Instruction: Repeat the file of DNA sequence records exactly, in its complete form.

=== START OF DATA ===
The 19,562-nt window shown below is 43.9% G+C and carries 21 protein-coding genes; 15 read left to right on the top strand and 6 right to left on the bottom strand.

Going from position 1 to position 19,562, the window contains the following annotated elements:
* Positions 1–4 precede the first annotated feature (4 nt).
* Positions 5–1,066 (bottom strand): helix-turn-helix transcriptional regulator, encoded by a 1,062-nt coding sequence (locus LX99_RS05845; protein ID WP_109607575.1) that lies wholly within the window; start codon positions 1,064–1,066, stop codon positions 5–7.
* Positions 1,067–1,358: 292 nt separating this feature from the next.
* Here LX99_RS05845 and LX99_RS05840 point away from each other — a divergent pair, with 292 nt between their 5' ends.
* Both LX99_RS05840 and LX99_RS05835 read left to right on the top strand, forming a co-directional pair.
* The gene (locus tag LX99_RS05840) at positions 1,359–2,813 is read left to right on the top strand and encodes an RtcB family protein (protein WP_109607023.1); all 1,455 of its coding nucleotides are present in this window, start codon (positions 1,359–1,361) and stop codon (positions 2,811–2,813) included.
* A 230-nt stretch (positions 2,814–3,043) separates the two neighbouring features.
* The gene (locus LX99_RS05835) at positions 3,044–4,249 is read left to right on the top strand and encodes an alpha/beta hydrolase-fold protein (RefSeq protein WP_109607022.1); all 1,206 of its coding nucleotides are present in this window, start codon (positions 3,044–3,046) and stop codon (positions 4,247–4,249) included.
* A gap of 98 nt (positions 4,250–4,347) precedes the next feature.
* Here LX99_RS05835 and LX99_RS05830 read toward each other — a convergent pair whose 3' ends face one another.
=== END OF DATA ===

The 19,562-nt window shown below is 43.9% G+C and carries 21 protein-coding genes; 15 read left to right on the top strand and 6 right to left on the bottom strand.

Going from position 1 to position 19,562, the window contains the following annotated elements:
* Positions 1–4 precede the first annotated feature (4 nt).
* Positions 5–1,066 (bottom strand): helix-turn-helix transcriptional regulator, encoded by a 1,062-nt coding sequence (locus LX99_RS05845; protein ID WP_109607575.1) that lies wholly within the window; start codon positions 1,064–1,066, stop codon positions 5–7.
* Positions 1,067–1,358: 292 nt separating this feature from the next.
* Here LX99_RS05845 and LX99_RS05840 point away from each other — a divergent pair, with 292 nt between their 5' ends.
* Both LX99_RS05840 and LX99_RS05835 read left to right on the top strand, forming a co-directional pair.
* The gene (locus tag LX99_RS05840) at positions 1,359–2,813 is read left to right on the top strand and encodes an RtcB family protein (protein WP_109607023.1); all 1,455 of its coding nucleotides are present in this window, start codon (positions 1,359–1,361) and stop codon (positions 2,811–2,813) included.
* A 230-nt stretch (positions 2,814–3,043) separates the two neighbouring features.
* The gene (locus LX99_RS05835) at positions 3,044–4,249 is read left to right on the top strand and encodes an alpha/beta hydrolase-fold protein (RefSeq protein WP_109607022.1); all 1,206 of its coding nucleotides are present in this window, start codon (positions 3,044–3,046) and stop codon (positions 4,247–4,249) included.
* A gap of 98 nt (positions 4,250–4,347) precedes the next feature.
* Here LX99_RS05835 and LX99_RS05830 read toward each other — a convergent pair whose 3' ends face one another.